Mile High Music Festival: Ricardo BacaBy Ricardo Baca | July 21st, 2008 | 1 Comment »
Photo by Laurie Scavo.
The music was varied, the festival experience was pleasant, the weather was hot and the things that are usually the most trying experiences at a music festival — parking, entrance lines and finding your way around — were (for the most part) painless.
The first-year festival, which wrapped up Sunday with Dave Matthews Band, John Mayer and others, was Colorado’s entry to a world that has been dominated by the Europeans and the savvy promoters behind Coachella and Bonnaroo. And with a crowd of more than 40,000 on Saturday alone, things got a big bang of a start.
Photo by Laurie Scavo.
Tom Petty shows haven’t varied much over the past five years — an oddly active time for Petty, who turns 58 this year. He and his Heartbreakers are as tight as they’ve ever been, and fans don’t mind that their shows are made up of a revolving roster of light-rock songs that have ruled jukeboxes for three decades.
“I Won’t Back Down” and “Free Falling” came early in the set, with Petty — wearing an embroidered jacket with skull and cross patches on his shoulder — leading his group through the sing-along choruses. The massive crowd joined in, and for a few hours at the end of a very long and hot day, Petty was their messiah — looking the part, even with long, straight hair, a bushy beard and a serious countenance.
The first part of Petty’s set was strong, but the day’s brightest star was Josh Ritter, a rising singer-songwriter who captivated a quarter-full tent in the early afternoon with his intense lyricism and undeniable melodies.
Photo by John Moore.
Drawing heavily from his latest, “The Historical Conquests of Josh Ritter,” the artist looked like a young Wayne Coyne — dressed in a sharp suit with long, curly hair surrounding his big smile. He and his four-piece band opened with “Mind’s Eye” and moved quickly to his own “To the Dogs or Whoever” — a song that is Ritter’s equivalent to R.E.M.’s “It’s the End of the World as We Know It (And I Feel Fine).”
Another Saturday stand-out was Andrew Bird, the cooing indie rocker known for his chamber pop records and shows full of live looping and sampling. Rooted by the potent rhythm of producer/drummer Martin Dosh, Bird’s jiggy “Fiery Crash” stood out with its ample attitude and big, weighty beats. The familiar “A Nervous Tic Motion of the Head to the Left” was equally winning.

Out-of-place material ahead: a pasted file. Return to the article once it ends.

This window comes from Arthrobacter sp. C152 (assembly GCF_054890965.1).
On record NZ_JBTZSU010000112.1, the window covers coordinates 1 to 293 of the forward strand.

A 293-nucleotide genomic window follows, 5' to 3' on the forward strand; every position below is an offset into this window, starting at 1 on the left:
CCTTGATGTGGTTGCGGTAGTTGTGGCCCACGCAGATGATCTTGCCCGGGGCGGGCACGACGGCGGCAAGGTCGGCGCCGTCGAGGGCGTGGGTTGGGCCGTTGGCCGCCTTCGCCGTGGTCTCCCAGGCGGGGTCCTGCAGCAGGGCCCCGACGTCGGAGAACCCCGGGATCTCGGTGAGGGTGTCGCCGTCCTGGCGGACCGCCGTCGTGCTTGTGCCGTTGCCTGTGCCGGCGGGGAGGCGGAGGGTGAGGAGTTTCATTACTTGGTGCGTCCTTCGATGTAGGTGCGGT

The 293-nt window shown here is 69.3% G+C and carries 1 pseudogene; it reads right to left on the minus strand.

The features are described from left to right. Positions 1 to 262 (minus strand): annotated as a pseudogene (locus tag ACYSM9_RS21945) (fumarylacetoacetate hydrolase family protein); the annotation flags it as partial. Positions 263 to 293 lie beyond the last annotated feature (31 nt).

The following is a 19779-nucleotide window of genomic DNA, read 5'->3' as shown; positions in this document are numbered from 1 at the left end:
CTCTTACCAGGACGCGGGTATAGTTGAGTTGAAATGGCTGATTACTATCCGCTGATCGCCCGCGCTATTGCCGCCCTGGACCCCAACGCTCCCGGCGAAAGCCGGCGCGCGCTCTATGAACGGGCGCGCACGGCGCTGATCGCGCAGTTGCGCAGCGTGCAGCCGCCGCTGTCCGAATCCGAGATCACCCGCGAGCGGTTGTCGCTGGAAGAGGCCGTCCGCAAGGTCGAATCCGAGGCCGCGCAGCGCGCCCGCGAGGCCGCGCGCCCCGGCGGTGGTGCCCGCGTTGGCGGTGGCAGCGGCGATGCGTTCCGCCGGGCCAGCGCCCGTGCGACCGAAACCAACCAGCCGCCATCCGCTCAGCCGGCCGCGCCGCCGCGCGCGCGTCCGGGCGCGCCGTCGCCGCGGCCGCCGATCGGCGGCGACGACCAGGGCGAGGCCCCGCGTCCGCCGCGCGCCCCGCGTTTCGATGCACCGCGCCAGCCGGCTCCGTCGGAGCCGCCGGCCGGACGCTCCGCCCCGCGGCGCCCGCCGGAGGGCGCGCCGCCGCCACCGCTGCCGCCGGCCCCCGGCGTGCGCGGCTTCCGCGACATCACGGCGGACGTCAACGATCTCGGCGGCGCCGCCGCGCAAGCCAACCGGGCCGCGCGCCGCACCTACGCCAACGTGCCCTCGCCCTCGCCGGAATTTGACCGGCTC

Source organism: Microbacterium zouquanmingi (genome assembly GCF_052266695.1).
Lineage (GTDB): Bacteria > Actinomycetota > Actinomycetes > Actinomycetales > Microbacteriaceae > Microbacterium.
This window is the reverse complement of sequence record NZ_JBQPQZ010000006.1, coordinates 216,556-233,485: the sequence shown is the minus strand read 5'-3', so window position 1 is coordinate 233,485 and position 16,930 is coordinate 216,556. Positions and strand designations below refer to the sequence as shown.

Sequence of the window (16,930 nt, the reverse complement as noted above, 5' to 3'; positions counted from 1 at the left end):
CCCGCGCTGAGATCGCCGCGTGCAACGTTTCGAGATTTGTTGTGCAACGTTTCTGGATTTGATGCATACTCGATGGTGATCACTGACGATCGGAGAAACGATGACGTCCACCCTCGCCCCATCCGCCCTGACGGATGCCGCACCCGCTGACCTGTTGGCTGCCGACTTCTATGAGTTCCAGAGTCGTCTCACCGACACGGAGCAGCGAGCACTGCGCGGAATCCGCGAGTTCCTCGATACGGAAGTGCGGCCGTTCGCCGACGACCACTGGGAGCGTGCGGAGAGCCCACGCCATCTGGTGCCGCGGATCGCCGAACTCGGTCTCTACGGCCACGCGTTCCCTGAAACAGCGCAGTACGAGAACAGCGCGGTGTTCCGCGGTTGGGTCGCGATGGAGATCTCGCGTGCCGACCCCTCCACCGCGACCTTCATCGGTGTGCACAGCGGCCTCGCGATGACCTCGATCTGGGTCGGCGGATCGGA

Photo by Noah Rabinowitz.
But I had a thought halfway through the artist’s set: Bird — who rocks violin, guitar, xylophone and a Theremin-like whistle during the course of a set — is the chamber pop equivalent to Queens of the Stone Age in that, while he may not always write the most consistent songs from start to finish, he does have a way with a hook. You’ll never find a lackluster QOTSA guitar riff, and you’ll be equally hard-pressed to find a Bird lick that isn’t as compelling as it is lush.
The Mile High Music Festival thrives on mass-appeal — drawing in tens of thousands on Saturday with radio station KBCO broadcasting/pimping live all day. But that lineup doesn’t always make for the most interesting music.
O.A.R.’s early evening set was bland yet well received, with a late-set “Living in the End” energizing the crowd. Michael Franti and Spearhead threw a sizable pre-Petty crowd into a frenzy — although little has changed about their music, which is an uninventive hybrid of the electronic, reggae and jam genres.
Photo by Laurie Scavo.
Spoon, a notoriously great album band and poor live band, sounded better than average as they worked their way through indie pop gems including “I Turn My Camera On.” Lupe Fiasco gave a right-proper evening performance, turning one of the festival tents into a throbbing dance club.
The festival’s infrastructure was stronger and more consistent than the lineup. The traffic wasn’t obnoxiously bad for those of us who arrived before 3 p.m. After that, others reported waits around 30-45 minutes to get parked and settled. (That’s nothing compared with current Coachella waits.) The Denver Post initially reported Friday that there would be only 5,000 parking spaces on the festival grounds, but the promoters had secured adjacent lots with parking for another 15,000 spaces.
And kudos to them, because they needed it. And they’ll need it even more today, which will see even more people on the grounds.
One disappointment about the festival is the scheduling. The best five-stage music festivals have something to offer at all times. But there were multiple times on Saturday when we were left looking at our schedules and watches — wishing for something else to see and do and listen to.
Ricardo Baca is the pop music critic for The Denver Post.
Laurie Scavo is a Denver-based photographer and regular Reverb contributor.
Here’s a look at Day 1 of the Mile High Music Festival through the lens of Laurie Scavo.